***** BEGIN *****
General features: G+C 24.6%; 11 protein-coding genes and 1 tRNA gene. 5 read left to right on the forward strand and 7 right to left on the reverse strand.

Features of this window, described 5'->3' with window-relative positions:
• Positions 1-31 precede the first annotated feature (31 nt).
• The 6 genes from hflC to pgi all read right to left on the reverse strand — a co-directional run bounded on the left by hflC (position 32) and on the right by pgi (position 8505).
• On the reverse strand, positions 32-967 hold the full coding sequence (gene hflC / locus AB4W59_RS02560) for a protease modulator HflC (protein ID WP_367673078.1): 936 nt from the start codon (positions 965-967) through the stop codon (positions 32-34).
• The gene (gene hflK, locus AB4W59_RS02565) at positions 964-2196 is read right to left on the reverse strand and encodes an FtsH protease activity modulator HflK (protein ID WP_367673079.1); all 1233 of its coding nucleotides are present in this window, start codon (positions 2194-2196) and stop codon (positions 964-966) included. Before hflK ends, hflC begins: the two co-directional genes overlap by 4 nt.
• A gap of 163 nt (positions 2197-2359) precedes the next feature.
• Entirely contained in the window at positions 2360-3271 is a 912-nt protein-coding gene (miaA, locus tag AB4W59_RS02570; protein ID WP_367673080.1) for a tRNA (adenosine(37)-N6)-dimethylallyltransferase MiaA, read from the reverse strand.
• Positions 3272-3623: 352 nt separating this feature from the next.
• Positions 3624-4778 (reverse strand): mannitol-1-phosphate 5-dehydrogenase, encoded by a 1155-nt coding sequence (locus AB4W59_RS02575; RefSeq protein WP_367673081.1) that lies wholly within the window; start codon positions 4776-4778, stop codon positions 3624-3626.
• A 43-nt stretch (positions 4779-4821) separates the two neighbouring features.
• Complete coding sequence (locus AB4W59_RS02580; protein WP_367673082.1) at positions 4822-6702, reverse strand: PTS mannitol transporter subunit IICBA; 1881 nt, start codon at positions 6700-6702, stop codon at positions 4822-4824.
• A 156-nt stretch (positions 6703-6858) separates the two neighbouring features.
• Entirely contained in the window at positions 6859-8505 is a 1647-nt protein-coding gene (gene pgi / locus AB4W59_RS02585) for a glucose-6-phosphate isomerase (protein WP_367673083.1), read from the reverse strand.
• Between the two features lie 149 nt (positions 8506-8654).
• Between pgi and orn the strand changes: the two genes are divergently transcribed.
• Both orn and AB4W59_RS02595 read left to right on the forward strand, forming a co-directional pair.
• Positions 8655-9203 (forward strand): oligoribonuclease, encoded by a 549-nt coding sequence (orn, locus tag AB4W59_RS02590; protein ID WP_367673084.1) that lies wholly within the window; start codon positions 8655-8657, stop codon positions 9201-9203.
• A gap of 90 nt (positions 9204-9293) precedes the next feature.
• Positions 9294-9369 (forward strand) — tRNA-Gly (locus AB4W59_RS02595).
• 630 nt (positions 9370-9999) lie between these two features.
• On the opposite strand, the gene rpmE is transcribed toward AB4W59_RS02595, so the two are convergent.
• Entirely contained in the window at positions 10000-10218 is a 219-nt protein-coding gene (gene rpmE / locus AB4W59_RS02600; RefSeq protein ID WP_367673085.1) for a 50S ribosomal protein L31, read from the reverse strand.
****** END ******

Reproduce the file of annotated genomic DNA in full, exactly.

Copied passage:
General features: G+C 24.6%; 11 protein-coding genes and 1 tRNA gene. 5 read left to right on the forward strand and 7 right to left on the reverse strand.

Features of this window, described 5'->3' with window-relative positions:
• Positions 1-31 precede the first annotated feature (31 nt).
• The 6 genes from hflC to pgi all read right to left on the reverse strand — a co-directional run bounded on the left by hflC (position 32) and on the right by pgi (position 8505).
• On the reverse strand, positions 32-967 hold the full coding sequence (gene hflC / locus AB4W59_RS02560) for a protease modulator HflC (protein ID WP_367673078.1): 936 nt from the start codon (positions 965-967) through the stop codon (positions 32-34).
• The gene (gene hflK, locus AB4W59_RS02565) at positions 964-2196 is read right to left on the reverse strand and encodes an FtsH protease activity modulator HflK (protein ID WP_367673079.1); all 1233 of its coding nucleotides are present in this window, start codon (positions 2194-2196) and stop codon (positions 964-966) included. Before hflK ends, hflC begins: the two co-directional genes overlap by 4 nt.
• A gap of 163 nt (positions 2197-2359) precedes the next feature.
• Entirely contained in the window at positions 2360-3271 is a 912-nt protein-coding gene (miaA, locus tag AB4W59_RS02570; protein ID WP_367673080.1) for a tRNA (adenosine(37)-N6)-dimethylallyltransferase MiaA, read from the reverse strand.
• Positions 3272-3623: 352 nt separating this feature from the next.
• Positions 3624-4778 (reverse strand): mannitol-1-phosphate 5-dehydrogenase, encoded by a 1155-nt coding sequence (locus AB4W59_RS02575; RefSeq protein WP_367673081.1) that lies wholly within the window; start codon positions 4776-4778, stop codon positions 3624-3626.
• A 43-nt stretch (positions 4779-4821) separates the two neighbouring features.
• Complete coding sequence (locus AB4W59_RS02580; protein WP_367673082.1) at positions 4822-6702, reverse strand: PTS mannitol transporter subunit IICBA; 1881 nt, start codon at positions 6700-6702, stop codon at positions 4822-4824.
• A 156-nt stretch (positions 6703-6858) separates the two neighbouring features.
• Entirely contained in the window at positions 6859-8505 is a 1647-nt protein-coding gene (gene pgi / locus AB4W59_RS02585) for a glucose-6-phosphate isomerase (protein WP_367673083.1), read from the reverse strand.
• Between the two features lie 149 nt (positions 8506-8654).
• Between pgi and orn the strand changes: the two genes are divergently transcribed.
• Both orn and AB4W59_RS02595 read left to right on the forward strand, forming a co-directional pair.
• Positions 8655-9203 (forward strand): oligoribonuclease, encoded by a 549-nt coding sequence (orn, locus tag AB4W59_RS02590; protein ID WP_367673084.1) that lies wholly within the window; start codon positions 8655-8657, stop codon positions 9201-9203.
• A gap of 90 nt (positions 9204-9293) precedes the next feature.
• Positions 9294-9369 (forward strand) — tRNA-Gly (locus AB4W59_RS02595).
• 630 nt (positions 9370-9999) lie between these two features.
• On the opposite strand, the gene rpmE is transcribed toward AB4W59_RS02595, so the two are convergent.
• Entirely contained in the window at positions 10000-10218 is a 219-nt protein-coding gene (gene rpmE / locus AB4W59_RS02600; RefSeq protein ID WP_367673085.1) for a 50S ribosomal protein L31, read from the reverse strand.